For those of us who don’t want to go with a bilateral charging handle, I have a few potential charging handle operation methods for you to consider, but a word before we continue…
Some folks have a stubborn mentality that we shouldn’t release the pistol grip to manipulate the rifle - ever. That is easy to say if you are in the right handed 87%, (but watch any of them run an AK and you will see them release the pistol grip to manipulate the safety). Look, if you have to run the charging handle, it means the rifle isn’t presently capable of firing. If the rifle isn’t capable of firing, whether that is caused by an empty magazine, a malfunction or an open bolt, having our paw on the pistol grip gains us nothing. That being the case, what is the great sin of removing the firing hand from the pistol grip of a rifle that can’t fire? …and if that is the case, why is it OK to remove the hand from the grip to run an AK safety? Oh, because you’re right-handed and that is the only way to do it? I see… Keep that in mind as we describe the following manipulations:
The first option and my personal favorite for running the charging handle starts with the butt of the rifle in the shoulder. Release the pistol grip with the left hand while supporting the weight of the rifle with the right hand. Hook the index finger over the latch of the charging handle, pinching it between the index finger and thumb. Slightly raise the head, (without sticking out from behind cover if applicable, and take a look at your environment while you're up there), then “smartly” run the charging handle all the way back as if ripping it out of the rifle. When the charging handle stops, allow the finger to slide off of the latch. This will release the handle and allow the bolt to close. Don’t ride the charging handle forward, let it slam, then immediately reacquire a firing grip and cheek weld.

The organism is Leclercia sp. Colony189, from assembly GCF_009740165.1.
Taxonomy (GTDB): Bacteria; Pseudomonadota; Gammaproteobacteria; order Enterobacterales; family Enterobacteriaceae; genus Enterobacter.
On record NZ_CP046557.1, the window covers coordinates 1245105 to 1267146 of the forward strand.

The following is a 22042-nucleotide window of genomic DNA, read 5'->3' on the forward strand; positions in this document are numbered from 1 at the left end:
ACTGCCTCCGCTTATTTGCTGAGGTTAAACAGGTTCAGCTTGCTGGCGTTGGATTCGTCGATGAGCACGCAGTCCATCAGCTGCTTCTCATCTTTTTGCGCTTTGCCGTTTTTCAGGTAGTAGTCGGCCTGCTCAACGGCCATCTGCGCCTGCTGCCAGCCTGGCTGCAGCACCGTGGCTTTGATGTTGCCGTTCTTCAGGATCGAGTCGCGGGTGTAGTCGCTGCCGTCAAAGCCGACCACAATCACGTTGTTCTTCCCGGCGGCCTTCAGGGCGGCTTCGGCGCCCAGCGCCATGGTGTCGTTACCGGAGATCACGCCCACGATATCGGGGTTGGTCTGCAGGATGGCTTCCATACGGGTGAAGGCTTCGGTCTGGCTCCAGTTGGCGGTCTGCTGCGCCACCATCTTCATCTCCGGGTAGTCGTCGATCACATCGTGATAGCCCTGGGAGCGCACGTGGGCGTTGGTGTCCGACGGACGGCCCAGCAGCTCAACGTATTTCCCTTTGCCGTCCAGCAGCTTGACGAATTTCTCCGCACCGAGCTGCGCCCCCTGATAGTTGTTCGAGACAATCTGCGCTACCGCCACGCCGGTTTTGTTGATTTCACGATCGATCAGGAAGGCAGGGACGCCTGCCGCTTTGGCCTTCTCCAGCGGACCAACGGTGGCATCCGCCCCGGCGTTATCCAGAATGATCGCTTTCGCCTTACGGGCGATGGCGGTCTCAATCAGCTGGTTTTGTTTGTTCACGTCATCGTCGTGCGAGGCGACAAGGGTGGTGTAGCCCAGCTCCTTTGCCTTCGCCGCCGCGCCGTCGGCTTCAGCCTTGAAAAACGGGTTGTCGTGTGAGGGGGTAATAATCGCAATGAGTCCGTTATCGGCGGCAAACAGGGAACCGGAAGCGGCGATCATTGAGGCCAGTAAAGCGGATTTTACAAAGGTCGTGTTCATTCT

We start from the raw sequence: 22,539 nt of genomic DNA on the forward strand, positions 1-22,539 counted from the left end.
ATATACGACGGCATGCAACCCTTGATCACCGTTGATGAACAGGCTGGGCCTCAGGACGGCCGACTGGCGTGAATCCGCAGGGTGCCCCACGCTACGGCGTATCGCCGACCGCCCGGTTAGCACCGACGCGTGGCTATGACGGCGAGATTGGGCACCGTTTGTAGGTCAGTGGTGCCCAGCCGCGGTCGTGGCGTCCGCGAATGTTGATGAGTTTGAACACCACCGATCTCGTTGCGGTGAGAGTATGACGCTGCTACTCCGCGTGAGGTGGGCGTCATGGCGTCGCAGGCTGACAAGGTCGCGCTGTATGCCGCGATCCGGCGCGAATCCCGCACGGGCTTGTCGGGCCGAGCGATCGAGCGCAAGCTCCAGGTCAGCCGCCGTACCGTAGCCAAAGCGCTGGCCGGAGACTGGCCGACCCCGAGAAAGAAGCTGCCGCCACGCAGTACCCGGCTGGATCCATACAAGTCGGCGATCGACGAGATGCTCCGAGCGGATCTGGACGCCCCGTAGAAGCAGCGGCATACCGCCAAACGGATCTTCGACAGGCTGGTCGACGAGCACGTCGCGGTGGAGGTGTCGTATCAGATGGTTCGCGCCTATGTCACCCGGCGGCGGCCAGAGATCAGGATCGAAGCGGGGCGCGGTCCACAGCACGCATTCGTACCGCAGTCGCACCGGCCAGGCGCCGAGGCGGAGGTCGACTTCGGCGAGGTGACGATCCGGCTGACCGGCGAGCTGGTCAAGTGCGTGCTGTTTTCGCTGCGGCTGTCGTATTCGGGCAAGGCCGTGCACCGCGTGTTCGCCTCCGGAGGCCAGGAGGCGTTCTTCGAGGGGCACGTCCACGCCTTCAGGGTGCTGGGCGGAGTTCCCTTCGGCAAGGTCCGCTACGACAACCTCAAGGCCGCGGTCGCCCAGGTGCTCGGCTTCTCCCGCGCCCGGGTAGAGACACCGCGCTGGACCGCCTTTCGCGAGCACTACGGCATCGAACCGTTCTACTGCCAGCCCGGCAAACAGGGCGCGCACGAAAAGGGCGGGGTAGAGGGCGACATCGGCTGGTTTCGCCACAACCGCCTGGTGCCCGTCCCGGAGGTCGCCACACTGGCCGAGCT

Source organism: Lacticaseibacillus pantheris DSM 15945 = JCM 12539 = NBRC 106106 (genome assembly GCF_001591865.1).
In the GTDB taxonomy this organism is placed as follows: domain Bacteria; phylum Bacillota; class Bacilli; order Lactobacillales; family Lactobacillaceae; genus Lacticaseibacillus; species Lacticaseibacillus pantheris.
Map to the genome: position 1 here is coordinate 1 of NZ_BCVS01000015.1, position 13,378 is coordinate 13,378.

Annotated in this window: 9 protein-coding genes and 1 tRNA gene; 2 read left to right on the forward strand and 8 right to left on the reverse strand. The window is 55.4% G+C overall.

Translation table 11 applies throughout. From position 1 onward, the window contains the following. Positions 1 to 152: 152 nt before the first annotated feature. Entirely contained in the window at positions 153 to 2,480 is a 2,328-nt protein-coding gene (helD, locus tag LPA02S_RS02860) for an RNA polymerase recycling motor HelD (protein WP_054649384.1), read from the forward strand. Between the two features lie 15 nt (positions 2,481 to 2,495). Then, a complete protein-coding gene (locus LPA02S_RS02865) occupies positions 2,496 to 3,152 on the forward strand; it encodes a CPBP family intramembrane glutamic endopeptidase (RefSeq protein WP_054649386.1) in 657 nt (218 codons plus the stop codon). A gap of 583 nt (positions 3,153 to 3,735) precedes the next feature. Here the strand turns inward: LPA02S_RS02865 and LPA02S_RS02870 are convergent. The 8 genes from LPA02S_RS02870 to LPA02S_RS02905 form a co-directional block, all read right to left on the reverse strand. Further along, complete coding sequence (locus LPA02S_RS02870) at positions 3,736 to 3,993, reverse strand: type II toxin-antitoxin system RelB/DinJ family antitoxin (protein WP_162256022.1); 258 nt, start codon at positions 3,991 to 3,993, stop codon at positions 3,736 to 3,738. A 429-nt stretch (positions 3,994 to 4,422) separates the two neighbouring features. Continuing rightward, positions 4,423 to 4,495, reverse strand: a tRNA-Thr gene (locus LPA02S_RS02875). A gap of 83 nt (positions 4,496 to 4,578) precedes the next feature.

This way has several benefits: it is fast, it is strong, and it keeps the rifle pointed at the last known threat. The downside is that since the only reason to run the charging handle is to load the rifle, clear a malfunction, or administratively unload the rifle, your support hand will not be on the hand guard as shown above, but probably in a mag-well grip. That changes nothing. The other drawback to this technique is that if you do it in a tacticool class, your right-handed instructor will lecture you about maintaining the firing grip on the rifle, which takes us to the next techniques.
Option #2: is to run it like a righty runs an AK bolt. Release the forearm with the right hand and reach underneath the rifle. Reach beneath the magazine, not around it. Use the base of the thumb to run the charging handle.
If you have one of the larger, enhanced versions, it is easier than if you have a standard charging handle. There is also a tendency to tip the ejection port skyward, which isn’t a good idea. If you have a stubborn case in the chamber you are trying to extract, this technique lacks strength. This technique can also be slow because we have to re-establish a stock and cheek weld, and although you can fire the rifle without gripping the forearm, there is a tendency to delay firing until we have reacquired a forearm grip.
Option #3: Rotate the rifle clockwise approximately 90-degrees with the ejection port down, release the forearm with the right hand. Hook the right index finger over the left side of the charging latch and pinch the rear of the charging handle with the thumb. Pull back sharply and release as before, rotate the rifle back into the shoulder and reacquire the forearm grip.
This technique, as with the previous technique, can be slow, it lacks strength and if you are using optics they tend to get in the way. The benefit of this technique over the previous technique is that it keeps the ejection port angled downward.
These are the basic functional mechanics of AR-15 style rifles. In the next article I will cover Malfunction clearance.